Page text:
What is Social Justice?
Social justice has become a convoluted term meaning different things to different people. People often use it as a catchphrase for illegitimate forms of government that promote the redistribution of wealth as well as the collectivistic expansion of civil government, which wrongly infringes on the jurisdictions of God’s other covenantal institutions (family and church). Such a view of social justice both contradicts and denies biblical justice since biblical justice seeks to protect individual liberty while promoting personal responsibility.
When addressing areas of justice, I prefer to use the term biblical justice rather than social justice, because biblical justice provides society with a divine frame of reference from which to operate. Biblical justice is the equitable and impartial application of the rule of God’s moral law in society. Whether exercised through economic, political, social, or criminal justice, the one constant within all four realms is the understanding and application of God’s moral law within the social realm.
Increasingly, concerted efforts are being made to address the ethical issues of our day by the body of Christ; however, a lack of continual and holistically applied biblical justice is the underpinning for the continuation of societal and familial breakdowns as well as class and racial disparities. Biblical justice, when carried out correctly, naturally leads to the restoration of race, gender, and class divisions.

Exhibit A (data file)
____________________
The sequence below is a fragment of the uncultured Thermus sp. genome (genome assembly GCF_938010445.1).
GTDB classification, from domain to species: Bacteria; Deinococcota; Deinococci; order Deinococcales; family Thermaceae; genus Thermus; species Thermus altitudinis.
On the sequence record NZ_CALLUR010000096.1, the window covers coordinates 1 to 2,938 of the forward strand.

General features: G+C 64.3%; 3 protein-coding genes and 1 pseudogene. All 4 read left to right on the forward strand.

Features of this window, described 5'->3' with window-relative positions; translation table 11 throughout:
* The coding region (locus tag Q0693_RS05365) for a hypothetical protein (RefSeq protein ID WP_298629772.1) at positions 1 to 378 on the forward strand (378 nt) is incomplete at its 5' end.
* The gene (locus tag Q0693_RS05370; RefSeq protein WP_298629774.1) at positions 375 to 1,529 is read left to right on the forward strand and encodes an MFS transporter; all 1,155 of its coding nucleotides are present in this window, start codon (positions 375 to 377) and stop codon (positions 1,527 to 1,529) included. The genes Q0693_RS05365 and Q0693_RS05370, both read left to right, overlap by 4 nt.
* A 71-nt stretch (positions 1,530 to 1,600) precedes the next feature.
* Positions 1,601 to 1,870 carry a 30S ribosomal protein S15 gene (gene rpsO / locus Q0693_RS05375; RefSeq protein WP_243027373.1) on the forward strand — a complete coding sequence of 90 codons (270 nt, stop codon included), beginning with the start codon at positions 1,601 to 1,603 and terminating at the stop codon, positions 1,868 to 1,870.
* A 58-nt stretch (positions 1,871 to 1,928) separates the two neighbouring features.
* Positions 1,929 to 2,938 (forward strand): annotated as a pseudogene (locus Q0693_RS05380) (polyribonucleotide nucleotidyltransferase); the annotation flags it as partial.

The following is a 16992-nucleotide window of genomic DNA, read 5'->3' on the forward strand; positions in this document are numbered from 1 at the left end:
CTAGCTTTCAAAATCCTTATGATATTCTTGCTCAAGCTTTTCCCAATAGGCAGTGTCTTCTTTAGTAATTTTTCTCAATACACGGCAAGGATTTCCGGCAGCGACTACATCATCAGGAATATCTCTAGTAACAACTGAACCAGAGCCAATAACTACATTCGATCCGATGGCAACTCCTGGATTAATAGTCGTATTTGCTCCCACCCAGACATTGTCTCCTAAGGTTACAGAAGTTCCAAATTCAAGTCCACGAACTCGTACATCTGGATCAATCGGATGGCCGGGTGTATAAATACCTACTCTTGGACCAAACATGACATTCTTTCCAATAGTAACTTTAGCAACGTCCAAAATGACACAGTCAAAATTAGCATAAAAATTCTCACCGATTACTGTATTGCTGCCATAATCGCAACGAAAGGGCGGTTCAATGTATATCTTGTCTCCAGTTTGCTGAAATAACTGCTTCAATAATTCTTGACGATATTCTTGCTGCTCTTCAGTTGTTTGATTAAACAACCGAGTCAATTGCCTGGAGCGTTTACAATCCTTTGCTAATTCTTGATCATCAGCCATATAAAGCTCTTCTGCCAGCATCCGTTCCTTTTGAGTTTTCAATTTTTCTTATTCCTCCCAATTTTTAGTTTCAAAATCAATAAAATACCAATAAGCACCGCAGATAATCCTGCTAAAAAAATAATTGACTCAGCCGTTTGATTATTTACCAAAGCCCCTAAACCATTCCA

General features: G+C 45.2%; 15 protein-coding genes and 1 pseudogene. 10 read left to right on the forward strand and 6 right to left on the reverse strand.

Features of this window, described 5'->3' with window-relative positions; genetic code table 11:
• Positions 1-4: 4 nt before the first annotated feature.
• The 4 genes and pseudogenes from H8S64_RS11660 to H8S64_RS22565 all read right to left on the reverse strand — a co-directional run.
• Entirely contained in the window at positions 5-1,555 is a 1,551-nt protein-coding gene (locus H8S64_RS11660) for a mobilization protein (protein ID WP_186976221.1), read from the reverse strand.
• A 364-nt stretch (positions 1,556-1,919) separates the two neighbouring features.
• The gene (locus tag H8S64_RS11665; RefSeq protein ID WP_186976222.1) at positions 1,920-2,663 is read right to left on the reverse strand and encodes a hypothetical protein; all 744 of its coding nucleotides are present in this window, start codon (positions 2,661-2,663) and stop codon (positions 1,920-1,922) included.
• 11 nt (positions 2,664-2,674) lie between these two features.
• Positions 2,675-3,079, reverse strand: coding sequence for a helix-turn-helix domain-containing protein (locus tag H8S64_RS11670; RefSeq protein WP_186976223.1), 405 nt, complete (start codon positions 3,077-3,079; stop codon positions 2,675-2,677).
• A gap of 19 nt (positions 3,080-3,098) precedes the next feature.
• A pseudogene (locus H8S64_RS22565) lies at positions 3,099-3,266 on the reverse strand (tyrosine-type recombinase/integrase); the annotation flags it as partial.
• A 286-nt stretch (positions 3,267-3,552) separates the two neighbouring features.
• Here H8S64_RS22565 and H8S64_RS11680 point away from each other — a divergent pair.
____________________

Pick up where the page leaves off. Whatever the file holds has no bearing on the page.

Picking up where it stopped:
God's Heart for Justice
The Book of Isaiah a glance into God’s heart on this issue of justice. We read in chapter 58 that the Israelites sought God’s help and assistance—what we could call His blessings. In fact it says, “Yet they seek me day by day and delight to know My ways” (v. 2).Not only did the Israelites seek God, but they also fasted (v. 3) out of a desire to experience the nearness of God (v. 2).Basically they assembled, read their Bibles, prayed, sang, humbled themselves, and attended their small group studies. Yet despite all of that, God did not respond to their pleas to bless them, nor did He respond to their requests for Him to execute “just decisions”(v. 2)on their behalf. Starting in verse 5, we read His reason why: “Is it a fast like this which I choose, a day for a man to humble himself? . . . Will you call this a fast, even an acceptable day to the LORD? Is this not the fast which I choose, to loosen the bonds of wickedness, to undo the bands of the yoke, and to let the oppressed go free and break every yoke? Is it not to divide your bread with the hungry, and bring the homeless poor into the house; when you see the naked, to cover him; and not to hide yourself from your own flesh?” (vv. 5–7).
Essentially what God told the Israelites, in my Tony Evans translation, is that seeking Him, meeting together, having regular prayer meetings and the like was not enough. Because in spite of all of that and more, their relational actions revealed a contradictory reality, which showed that they were fasting as a means of argument while pursuing their own desires (v. 4).
A Disconnect Between Theology and Application